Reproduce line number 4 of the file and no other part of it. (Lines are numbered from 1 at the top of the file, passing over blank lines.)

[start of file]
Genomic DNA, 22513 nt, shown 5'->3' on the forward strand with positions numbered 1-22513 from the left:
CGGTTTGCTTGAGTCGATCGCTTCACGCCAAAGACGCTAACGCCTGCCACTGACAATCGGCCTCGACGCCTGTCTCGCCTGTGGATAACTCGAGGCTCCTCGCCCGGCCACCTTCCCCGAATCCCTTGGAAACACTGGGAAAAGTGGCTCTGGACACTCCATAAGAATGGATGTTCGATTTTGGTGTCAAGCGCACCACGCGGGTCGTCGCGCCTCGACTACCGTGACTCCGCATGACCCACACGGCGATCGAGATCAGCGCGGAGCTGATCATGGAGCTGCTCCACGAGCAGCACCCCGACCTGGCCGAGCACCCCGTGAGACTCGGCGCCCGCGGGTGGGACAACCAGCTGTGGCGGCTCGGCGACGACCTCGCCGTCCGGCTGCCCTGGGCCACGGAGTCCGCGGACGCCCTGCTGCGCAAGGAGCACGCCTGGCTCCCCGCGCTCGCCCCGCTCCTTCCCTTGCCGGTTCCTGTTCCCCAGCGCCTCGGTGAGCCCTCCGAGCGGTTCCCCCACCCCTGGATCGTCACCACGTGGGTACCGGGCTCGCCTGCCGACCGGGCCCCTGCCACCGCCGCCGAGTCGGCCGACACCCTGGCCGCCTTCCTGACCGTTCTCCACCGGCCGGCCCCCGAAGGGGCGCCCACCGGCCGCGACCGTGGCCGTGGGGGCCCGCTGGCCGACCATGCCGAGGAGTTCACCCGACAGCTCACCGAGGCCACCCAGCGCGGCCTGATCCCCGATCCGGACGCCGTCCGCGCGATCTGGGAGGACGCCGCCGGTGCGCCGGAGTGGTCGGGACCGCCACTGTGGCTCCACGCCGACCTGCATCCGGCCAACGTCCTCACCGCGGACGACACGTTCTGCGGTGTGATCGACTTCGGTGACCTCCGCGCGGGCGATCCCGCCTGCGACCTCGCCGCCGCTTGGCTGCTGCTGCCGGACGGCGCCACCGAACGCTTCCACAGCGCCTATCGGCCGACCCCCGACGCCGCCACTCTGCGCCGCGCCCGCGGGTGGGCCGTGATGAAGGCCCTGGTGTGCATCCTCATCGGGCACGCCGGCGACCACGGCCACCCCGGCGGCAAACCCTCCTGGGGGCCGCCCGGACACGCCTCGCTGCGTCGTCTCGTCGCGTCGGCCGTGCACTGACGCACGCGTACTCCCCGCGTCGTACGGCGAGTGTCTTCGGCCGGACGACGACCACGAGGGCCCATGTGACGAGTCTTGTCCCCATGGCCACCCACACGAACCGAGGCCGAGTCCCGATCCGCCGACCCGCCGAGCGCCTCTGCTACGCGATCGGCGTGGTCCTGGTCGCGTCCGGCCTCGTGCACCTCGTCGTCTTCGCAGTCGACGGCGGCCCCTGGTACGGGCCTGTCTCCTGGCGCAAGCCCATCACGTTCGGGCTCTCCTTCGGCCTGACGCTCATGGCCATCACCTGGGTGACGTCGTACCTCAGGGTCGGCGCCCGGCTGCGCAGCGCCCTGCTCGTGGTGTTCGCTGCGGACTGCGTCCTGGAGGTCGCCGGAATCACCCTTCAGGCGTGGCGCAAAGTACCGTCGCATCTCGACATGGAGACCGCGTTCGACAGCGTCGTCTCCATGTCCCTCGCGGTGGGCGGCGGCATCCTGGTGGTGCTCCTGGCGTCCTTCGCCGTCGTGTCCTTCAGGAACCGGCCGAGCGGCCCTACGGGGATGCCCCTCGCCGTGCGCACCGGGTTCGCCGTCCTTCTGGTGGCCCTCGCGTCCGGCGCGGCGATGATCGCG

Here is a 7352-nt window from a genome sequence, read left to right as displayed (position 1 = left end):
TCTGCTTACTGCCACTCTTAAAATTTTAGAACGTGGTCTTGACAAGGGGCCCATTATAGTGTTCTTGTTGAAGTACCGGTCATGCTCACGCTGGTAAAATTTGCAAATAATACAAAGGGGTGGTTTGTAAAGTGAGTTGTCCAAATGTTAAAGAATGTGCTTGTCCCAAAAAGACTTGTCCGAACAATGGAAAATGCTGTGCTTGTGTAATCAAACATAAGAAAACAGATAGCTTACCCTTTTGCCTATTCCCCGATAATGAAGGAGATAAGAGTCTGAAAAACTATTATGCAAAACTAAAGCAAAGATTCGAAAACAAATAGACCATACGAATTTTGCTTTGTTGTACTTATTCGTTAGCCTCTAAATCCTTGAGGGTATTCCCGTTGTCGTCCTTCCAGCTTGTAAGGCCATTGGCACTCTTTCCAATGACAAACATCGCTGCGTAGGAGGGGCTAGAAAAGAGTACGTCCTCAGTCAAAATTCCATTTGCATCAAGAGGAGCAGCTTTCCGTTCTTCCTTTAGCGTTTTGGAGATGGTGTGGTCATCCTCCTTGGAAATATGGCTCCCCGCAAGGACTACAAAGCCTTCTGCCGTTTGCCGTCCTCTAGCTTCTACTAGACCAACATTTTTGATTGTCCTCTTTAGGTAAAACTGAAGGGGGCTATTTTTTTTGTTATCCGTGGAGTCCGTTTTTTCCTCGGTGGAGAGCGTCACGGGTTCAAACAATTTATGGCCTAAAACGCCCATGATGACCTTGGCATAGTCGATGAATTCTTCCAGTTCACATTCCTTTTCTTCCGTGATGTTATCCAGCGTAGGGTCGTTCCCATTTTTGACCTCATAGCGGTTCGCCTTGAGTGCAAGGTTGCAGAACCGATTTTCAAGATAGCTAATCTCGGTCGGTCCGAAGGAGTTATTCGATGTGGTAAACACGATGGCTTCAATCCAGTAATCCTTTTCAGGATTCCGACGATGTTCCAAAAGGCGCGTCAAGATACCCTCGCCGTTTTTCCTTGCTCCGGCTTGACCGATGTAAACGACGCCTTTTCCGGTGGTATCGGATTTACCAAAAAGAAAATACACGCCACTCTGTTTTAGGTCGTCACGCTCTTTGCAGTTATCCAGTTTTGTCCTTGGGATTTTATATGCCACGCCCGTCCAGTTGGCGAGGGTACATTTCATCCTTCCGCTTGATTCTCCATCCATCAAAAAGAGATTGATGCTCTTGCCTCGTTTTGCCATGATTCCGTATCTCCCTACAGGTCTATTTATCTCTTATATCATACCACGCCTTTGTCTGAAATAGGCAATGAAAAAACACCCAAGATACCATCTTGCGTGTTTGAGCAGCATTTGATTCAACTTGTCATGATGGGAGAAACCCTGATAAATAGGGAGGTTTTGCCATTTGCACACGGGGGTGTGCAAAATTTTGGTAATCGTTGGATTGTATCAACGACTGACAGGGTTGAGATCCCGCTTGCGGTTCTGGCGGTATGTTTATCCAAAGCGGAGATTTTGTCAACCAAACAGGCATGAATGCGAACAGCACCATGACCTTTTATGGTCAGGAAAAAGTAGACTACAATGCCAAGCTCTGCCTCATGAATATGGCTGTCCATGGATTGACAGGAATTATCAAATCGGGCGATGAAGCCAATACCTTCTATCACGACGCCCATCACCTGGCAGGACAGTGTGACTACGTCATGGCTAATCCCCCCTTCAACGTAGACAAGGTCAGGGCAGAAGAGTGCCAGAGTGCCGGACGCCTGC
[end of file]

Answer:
TCTGCTTACTGCCACTCTTAAAATTTTAGAACGTGGTCTTGACAAGGGGCCCATTATAGTGTTCTTGTTGAAGTACCGGTCATGCTCACGCTGGTAAAATTTGCAAATAATACAAAGGGGTGGTTTGTAAAGTGAGTTGTCCAAATGTTAAAGAATGTGCTTGTCCCAAAAAGACTTGTCCGAACAATGGAAAATGCTGTGCTTGTGTAATCAAACATAAGAAAACAGATAGCTTACCCTTTTGCCTATTCCCCGATAATGAAGGAGATAAGAGTCTGAAAAACTATTATGCAAAACTAAAGCAAAGATTCGAAAACAAATAGACCATACGAATTTTGCTTTGTTGTACTTATTCGTTAGCCTCTAAATCCTTGAGGGTATTCCCGTTGTCGTCCTTCCAGCTTGTAAGGCCATTGGCACTCTTTCCAATGACAAACATCGCTGCGTAGGAGGGGCTAGAAAAGAGTACGTCCTCAGTCAAAATTCCATTTGCATCAAGAGGAGCAGCTTTCCGTTCTTCCTTTAGCGTTTTGGAGATGGTGTGGTCATCCTCCTTGGAAATATGGCTCCCCGCAAGGACTACAAAGCCTTCTGCCGTTTGCCGTCCTCTAGCTTCTACTAGACCAACATTTTTGATTGTCCTCTTTAGGTAAAACTGAAGGGGGCTATTTTTTTTGTTATCCGTGGAGTCCGTTTTTTCCTCGGTGGAGAGCGTCACGGGTTCAAACAATTTATGGCCTAAAACGCCCATGATGACCTTGGCATAGTCGATGAATTCTTCCAGTTCACATTCCTTTTCTTCCGTGATGTTATCCAGCGTAGGGTCGTTCCCATTTTTGACCTCATAGCGGTTCGCCTTGAGTGCAAGGTTGCAGAACCGATTTTCAAGATAGCTAATCTCGGTCGGTCCGAAGGAGTTATTCGATGTGGTAAACACGATGGCTTCAATCCAGTAATCCTTTTCAGGATTCCGACGATGTTCCAAAAGGCGCGTCAAGATACCCTCGCCGTTTTTCCTTGCTCCGGCTTGACCGATGTAAACGACGCCTTTTCCGGTGGTATCGGATTTACCAAAAAGAAAATACACGCCACTCTGTTTTAGGTCGTCACGCTCTTTGCAGTTATCCAGTTTTGTCCTTGGGATTTTATATGCCACGCCCGTCCAGTTGGCGAGGGTACATTTCATCCTTCCGCTTGATTCTCCATCCATCAAAAAGAGATTGATGCTCTTGCCTCGTTTTGCCATGATTCCGTATCTCCCTACAGGTCTATTTATCTCTTATATCATACCACGCCTTTGTCTGAAATAGGCAATGAAAAAACACCCAAGATACCATCTTGCGTGTTTGAGCAGCATTTGATTCAACTTGTCATGATGGGAGAAACCCTGATAAATAGGGAGGTTTTGCCATTTGCACACGGGGGTGTGCAAAATTTTGGTAATCGTTGGATTGTATCAACGACTGACAGGGTTGAGATCCCGCTTGCGGTTCTGGCGGTATGTTTATCCAAAGCGGAGATTTTGTCAACCAAACAGGCATGAATGCGAACAGCACCATGACCTTTTATGGTCAGGAAAAAGTAGACTACAATGCCAAGCTCTGCCTCATGAATATGGCTGTCCATGGATTGACAGGAATTATCAAATCGGGCGATGAAGCCAATACCTTCTATCACGACGCCCATCACCTGGCAGGACAGTGTGACTACGTCATGGCTAATCCCCCCTTCAACGTAGACAAGGTCAGGGCAGAAGAGTGCCAGAGTGCCGGACGCCTGC